(Incidentally, that second photo is a good example of what I’m talking about when I mention how supportive and loving my husband is, no matter how much I weigh. Aren’t we disgustingly adorable? Apologies for the saccharine—I couldn’t find any photos for this post in my library that were of just me.)

So these photos are good examples of how I’ve been dressing…since I was a teenager, actually. Minus the skirts. I didn’t begin wearing skirts full-time until 2007, which was actually not a style choice I made because I was ashamed of my weight. I stopped wearing pants because skirts are just more comfortable and more fun.

But so I think I was starting to feel comfortable in my body at one point—I can’t honestly remember, as that was well over a decade ago—and then I started to put on weight pretty rapidly, and there went that idea. Also, I was limited in what I could wear as a teenager partially because I was just too young for how I wanted to dress (I am definitely a sexual being, and have been since the age of seven, believe it or not), and partially because I had no disposable income of my own.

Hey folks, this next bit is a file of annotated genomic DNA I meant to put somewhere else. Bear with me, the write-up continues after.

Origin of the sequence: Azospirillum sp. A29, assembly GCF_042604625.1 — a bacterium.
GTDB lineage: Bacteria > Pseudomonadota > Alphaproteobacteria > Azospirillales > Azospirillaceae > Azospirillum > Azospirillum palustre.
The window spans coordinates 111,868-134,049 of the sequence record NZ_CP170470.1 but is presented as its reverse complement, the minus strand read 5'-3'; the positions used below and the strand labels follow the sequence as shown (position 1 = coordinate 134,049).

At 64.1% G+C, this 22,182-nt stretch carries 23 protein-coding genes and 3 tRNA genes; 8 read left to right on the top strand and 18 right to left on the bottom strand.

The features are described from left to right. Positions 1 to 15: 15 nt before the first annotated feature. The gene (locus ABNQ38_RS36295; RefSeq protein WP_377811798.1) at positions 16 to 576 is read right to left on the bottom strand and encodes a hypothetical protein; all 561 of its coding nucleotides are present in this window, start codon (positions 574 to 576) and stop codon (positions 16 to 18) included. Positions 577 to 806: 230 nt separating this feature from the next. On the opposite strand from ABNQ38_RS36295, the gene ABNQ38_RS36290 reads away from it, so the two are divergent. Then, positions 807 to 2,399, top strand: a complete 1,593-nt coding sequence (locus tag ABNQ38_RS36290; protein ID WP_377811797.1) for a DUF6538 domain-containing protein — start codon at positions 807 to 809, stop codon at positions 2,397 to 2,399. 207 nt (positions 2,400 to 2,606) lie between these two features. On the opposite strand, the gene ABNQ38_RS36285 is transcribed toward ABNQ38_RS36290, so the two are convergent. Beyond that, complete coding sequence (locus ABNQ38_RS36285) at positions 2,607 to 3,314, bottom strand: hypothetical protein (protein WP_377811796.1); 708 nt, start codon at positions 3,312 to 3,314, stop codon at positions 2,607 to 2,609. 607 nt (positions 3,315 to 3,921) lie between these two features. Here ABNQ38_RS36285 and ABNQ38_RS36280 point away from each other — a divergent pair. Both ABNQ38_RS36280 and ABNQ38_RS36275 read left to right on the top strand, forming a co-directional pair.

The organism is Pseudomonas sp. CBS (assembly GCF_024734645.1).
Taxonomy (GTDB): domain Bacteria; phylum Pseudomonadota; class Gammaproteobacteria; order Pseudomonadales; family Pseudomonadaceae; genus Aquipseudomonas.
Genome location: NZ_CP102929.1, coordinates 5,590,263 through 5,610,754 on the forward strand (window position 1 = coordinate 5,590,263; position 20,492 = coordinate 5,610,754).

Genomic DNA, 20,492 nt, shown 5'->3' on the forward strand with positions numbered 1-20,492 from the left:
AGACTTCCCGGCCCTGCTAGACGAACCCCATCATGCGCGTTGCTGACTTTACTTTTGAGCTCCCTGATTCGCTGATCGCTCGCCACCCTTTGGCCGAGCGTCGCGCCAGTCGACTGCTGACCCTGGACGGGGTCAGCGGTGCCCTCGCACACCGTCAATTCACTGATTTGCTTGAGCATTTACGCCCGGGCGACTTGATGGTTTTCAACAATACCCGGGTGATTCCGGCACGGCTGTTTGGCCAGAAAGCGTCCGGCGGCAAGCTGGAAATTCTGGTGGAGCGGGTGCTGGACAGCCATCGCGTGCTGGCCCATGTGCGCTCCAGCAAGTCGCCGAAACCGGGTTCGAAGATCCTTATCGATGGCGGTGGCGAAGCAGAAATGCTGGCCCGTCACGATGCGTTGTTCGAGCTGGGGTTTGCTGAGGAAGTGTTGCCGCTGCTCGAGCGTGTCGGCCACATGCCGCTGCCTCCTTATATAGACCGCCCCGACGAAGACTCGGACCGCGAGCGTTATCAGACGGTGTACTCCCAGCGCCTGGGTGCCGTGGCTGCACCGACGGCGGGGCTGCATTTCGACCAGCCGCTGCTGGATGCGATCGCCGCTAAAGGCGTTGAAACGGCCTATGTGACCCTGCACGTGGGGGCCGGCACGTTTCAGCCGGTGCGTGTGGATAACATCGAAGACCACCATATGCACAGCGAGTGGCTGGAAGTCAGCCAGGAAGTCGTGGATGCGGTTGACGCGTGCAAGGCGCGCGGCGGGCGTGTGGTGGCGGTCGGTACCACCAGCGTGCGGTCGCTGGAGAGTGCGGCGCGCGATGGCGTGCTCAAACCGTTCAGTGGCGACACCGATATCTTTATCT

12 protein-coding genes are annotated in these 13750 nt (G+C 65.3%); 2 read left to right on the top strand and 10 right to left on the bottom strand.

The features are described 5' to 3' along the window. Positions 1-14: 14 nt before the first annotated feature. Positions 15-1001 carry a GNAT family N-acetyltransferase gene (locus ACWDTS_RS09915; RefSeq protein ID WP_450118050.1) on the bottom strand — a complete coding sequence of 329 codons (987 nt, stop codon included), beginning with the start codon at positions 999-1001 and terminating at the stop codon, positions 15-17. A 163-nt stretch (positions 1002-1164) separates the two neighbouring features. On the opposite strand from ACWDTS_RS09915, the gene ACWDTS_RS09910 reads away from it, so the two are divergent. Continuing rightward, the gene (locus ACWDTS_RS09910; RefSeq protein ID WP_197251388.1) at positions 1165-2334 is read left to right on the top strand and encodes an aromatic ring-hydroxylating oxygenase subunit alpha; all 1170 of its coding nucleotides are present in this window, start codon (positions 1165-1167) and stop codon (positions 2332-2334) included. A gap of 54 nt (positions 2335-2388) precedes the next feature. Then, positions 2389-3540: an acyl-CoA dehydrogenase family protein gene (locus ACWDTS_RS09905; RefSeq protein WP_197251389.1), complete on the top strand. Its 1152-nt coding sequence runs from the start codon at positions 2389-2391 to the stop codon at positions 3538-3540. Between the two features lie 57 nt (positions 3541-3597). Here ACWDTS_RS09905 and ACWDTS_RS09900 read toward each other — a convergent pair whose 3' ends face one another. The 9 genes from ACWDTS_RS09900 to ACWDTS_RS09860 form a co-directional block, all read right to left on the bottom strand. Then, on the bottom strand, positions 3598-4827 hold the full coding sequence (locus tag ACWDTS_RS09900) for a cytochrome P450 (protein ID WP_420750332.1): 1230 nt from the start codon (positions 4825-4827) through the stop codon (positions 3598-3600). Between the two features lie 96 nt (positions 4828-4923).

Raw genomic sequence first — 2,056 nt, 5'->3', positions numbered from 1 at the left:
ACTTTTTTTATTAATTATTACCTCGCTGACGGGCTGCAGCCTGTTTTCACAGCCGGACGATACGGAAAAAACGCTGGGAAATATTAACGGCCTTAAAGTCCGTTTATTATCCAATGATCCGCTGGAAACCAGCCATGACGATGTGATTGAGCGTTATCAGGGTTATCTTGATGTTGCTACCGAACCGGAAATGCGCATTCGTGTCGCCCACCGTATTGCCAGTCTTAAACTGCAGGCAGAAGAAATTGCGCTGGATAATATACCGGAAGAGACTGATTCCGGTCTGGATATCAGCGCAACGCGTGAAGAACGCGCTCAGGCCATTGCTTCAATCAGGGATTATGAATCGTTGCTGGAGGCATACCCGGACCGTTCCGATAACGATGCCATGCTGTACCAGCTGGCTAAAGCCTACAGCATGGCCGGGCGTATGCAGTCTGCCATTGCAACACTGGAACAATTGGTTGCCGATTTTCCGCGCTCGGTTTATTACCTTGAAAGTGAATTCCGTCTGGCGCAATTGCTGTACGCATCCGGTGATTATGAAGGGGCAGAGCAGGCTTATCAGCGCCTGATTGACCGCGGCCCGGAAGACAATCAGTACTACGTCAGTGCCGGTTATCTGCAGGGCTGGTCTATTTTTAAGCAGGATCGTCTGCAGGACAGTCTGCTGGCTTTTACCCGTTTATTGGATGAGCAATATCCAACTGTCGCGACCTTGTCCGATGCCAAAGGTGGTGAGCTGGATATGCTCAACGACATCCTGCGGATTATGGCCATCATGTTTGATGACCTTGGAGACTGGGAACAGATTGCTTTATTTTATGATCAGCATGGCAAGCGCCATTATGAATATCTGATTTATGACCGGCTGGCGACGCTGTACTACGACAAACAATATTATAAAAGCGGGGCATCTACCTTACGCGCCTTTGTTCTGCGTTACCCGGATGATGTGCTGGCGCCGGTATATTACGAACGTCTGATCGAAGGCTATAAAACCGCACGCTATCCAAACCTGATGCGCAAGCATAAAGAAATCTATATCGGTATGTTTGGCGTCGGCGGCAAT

But even through all of that, I knew how I wanted to dress. I just never felt comfortable dressing that way, even given the opportunity to do so. That is starting to change.

This is a promo photo I use for making posters for my band.

New Style 1

Faeries and dragons and bards, oh my!

In it I am wearing one of my all-time favorite outfits, which is an evolved version of an outfit I created back when I was heavier and could still wear corsets. It is gothy and stripy and full of attitude. It includes a short skirt, tights that draw the eye right to my legs, and a shirt that is pretty form-fitting that accentuates my curves. Yes! This is exactly the sort of thing that thirteen year-old me was chomping at the bit to be able to get away with wearing. I can feel her in me somewhere crowing with joy every time I get to wear this ensemble in public.